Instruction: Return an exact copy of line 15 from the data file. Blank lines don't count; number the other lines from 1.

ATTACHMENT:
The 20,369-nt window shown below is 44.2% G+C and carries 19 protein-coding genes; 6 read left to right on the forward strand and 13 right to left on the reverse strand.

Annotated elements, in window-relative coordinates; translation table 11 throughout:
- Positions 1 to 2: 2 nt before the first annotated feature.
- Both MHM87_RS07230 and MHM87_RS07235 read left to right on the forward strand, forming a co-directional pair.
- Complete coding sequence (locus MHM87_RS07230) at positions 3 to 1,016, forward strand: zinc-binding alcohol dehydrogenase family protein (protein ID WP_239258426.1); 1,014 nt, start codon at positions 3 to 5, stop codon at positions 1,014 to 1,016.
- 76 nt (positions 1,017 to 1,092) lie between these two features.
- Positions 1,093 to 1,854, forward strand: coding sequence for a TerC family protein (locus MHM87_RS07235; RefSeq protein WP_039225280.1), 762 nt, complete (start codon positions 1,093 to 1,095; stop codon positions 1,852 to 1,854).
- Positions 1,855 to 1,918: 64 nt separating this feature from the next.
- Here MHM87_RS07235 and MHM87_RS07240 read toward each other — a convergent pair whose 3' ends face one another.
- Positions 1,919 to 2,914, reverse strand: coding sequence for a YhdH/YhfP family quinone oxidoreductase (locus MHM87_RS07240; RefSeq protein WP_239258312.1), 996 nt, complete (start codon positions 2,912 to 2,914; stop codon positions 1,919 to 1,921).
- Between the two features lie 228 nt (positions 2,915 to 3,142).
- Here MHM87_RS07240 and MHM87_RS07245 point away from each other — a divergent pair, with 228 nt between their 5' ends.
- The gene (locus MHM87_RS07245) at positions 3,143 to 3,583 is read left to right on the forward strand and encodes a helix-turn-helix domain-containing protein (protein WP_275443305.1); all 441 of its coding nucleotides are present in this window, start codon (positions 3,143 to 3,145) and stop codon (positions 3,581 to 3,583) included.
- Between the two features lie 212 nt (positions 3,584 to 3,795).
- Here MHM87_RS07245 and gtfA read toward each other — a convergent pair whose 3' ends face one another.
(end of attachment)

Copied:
- Here MHM87_RS07245 and gtfA read toward each other — a convergent pair whose 3' ends face one another.